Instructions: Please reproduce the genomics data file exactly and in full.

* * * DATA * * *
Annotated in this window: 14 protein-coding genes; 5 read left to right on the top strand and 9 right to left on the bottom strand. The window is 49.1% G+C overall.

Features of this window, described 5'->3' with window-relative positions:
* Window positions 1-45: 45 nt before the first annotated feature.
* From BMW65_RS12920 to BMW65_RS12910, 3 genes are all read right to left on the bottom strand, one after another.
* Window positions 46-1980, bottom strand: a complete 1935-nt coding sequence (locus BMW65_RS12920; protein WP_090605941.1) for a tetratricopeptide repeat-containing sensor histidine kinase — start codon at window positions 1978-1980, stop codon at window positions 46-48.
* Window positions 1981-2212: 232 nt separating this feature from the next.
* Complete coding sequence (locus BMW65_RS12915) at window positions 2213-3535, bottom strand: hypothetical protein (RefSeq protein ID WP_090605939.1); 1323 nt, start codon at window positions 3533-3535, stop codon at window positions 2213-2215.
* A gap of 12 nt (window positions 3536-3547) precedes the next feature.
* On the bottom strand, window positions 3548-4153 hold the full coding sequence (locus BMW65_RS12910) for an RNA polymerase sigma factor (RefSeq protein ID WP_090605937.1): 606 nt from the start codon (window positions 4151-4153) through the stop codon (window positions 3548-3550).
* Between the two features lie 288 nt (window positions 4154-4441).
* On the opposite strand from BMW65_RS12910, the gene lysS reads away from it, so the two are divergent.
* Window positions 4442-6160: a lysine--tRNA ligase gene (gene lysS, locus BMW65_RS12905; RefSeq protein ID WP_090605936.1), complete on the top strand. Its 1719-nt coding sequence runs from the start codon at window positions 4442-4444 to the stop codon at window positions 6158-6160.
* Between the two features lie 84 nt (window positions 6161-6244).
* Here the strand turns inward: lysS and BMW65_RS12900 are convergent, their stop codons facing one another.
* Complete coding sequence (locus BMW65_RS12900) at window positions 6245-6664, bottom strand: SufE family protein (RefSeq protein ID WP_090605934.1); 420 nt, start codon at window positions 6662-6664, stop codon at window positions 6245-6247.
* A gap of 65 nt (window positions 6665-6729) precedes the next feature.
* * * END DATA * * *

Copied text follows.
Annotated in this window: 14 protein-coding genes; 5 read left to right on the top strand and 9 right to left on the bottom strand. The window is 49.1% G+C overall.

Features of this window, described 5'->3' with window-relative positions:
* Window positions 1-45: 45 nt before the first annotated feature.
* From BMW65_RS12920 to BMW65_RS12910, 3 genes are all read right to left on the bottom strand, one after another.
* Window positions 46-1980, bottom strand: a complete 1935-nt coding sequence (locus BMW65_RS12920; protein WP_090605941.1) for a tetratricopeptide repeat-containing sensor histidine kinase — start codon at window positions 1978-1980, stop codon at window positions 46-48.
* Window positions 1981-2212: 232 nt separating this feature from the next.
* Complete coding sequence (locus BMW65_RS12915) at window positions 2213-3535, bottom strand: hypothetical protein (RefSeq protein ID WP_090605939.1); 1323 nt, start codon at window positions 3533-3535, stop codon at window positions 2213-2215.
* A gap of 12 nt (window positions 3536-3547) precedes the next feature.
* On the bottom strand, window positions 3548-4153 hold the full coding sequence (locus BMW65_RS12910) for an RNA polymerase sigma factor (RefSeq protein ID WP_090605937.1): 606 nt from the start codon (window positions 4151-4153) through the stop codon (window positions 3548-3550).
* Between the two features lie 288 nt (window positions 4154-4441).
* On the opposite strand from BMW65_RS12910, the gene lysS reads away from it, so the two are divergent.
* Window positions 4442-6160: a lysine--tRNA ligase gene (gene lysS, locus BMW65_RS12905; RefSeq protein ID WP_090605936.1), complete on the top strand. Its 1719-nt coding sequence runs from the start codon at window positions 4442-4444 to the stop codon at window positions 6158-6160.
* Between the two features lie 84 nt (window positions 6161-6244).
* Here the strand turns inward: lysS and BMW65_RS12900 are convergent, their stop codons facing one another.
* Complete coding sequence (locus BMW65_RS12900) at window positions 6245-6664, bottom strand: SufE family protein (RefSeq protein ID WP_090605934.1); 420 nt, start codon at window positions 6662-6664, stop codon at window positions 6245-6247.
* A gap of 65 nt (window positions 6665-6729) precedes the next feature.